Bereaved parents will no longer face hundreds of pounds of council charges to bury their children, the Scottish Government has announced.
Campaigners have hailed the SNP administration’s decision to put aside £500,000 per year to fund the abolition of local authority burial fees for under 18s across Scotland, easing the growing financial pressure on parents.
It follows similar decisions in Wales and England, which would have left a handful of councils across Scotland as the last places where parents would face a fee to bury their child.
Communities Secretary Angela Constance said the government would work with local authorities through COSLA to end the fees.
“The death of a child is one of the most tragic experiences that anyone can go through,” Ms Constance said. “At such difficult times, it is important that we look to support parents and families.”
Critics called the fees a ‘postcode lottery’, with costs and age thresholds varying across the nine councils who issued charges at the start of 2018.
Depending on the individual circumstances, some charges exceeded £800. Two councils, East Lothian and Perth & Kinross, have already said they would abandon their fees.
Councillor Elena Whitham, the COSLA spokesperson for Community Wellbeing, said: “It is a truly awful to have to manage the burden of a funeral or cremation for a child.
“We are acutely aware that none of us plan for the financial costs because we don’t expect it to happen to our families. For some, any charges can lead to high cost borrowing and financial crisis.
“We are pleased to work together with the Scottish Government to ensure that all local authorities can fully commit to removing their charges for the burial or cremation of those aged under 18.”
Michael McGuire from Fort William, who was forced to return to work three days after the death of his baby son Kyle a decade ago because of the financial pressure of paying for the funeral, welcomed the announcement as a “special day”.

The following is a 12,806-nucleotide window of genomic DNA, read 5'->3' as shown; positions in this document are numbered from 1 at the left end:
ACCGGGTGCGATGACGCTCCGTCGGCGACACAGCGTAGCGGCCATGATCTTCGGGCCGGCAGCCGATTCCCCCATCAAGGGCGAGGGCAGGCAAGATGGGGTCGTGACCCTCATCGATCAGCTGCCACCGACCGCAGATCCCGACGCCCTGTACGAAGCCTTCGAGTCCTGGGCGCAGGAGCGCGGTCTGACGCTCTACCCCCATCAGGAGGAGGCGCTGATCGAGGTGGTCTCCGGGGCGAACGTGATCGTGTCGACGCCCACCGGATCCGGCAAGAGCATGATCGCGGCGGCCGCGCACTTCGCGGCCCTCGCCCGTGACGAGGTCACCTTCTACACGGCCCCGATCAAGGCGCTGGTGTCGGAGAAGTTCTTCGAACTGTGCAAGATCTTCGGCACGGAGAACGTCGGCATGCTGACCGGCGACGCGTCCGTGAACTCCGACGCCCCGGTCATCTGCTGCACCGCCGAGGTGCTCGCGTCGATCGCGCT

Mr McGuire, said: “I cannot describe how relieved as a bereaved parent this makes me feel. At a time of such harrowing pain, burial fees should be the last thing to worry about.”
The Welsh and UK Governments pledged to abolish interment fees for children following a campaign spearheaded in parliament by Labour MP Carolyn Harris, who relied on money from neighbours and a bank loan when her eight year-old son Martin was killed in a road accident in 1989.
Ms Harris, who wrote to Nicola Sturgeon asking her to intervene, said the move would “bring relief to families at a time when they are feeling unbelievable pain and heartache.”
Clare Laxton, associate director at child cancer charity CLIC Sargent, said: “This act will help families going through a deeply traumatic time, who should not have to also deal with the massive financial stresses that paying for funerals cause.
“We would like to thank The Scotsman for championing this important issue and helping us to make real change happen for other families.”
Scottish Labour communities spokeswoman Monica Lennon welcomed the announcement, but added: “It was disappointing to see the SNP Government playing catch up on this issue, with the fees already waived in England and Wales after a spirited campaign by Labour MP Carolyn Harris.
“SNP ministers must honour this commitment and ensure Scotland’s councils have the funds to remove the burden of child burial fees from bereaved parents."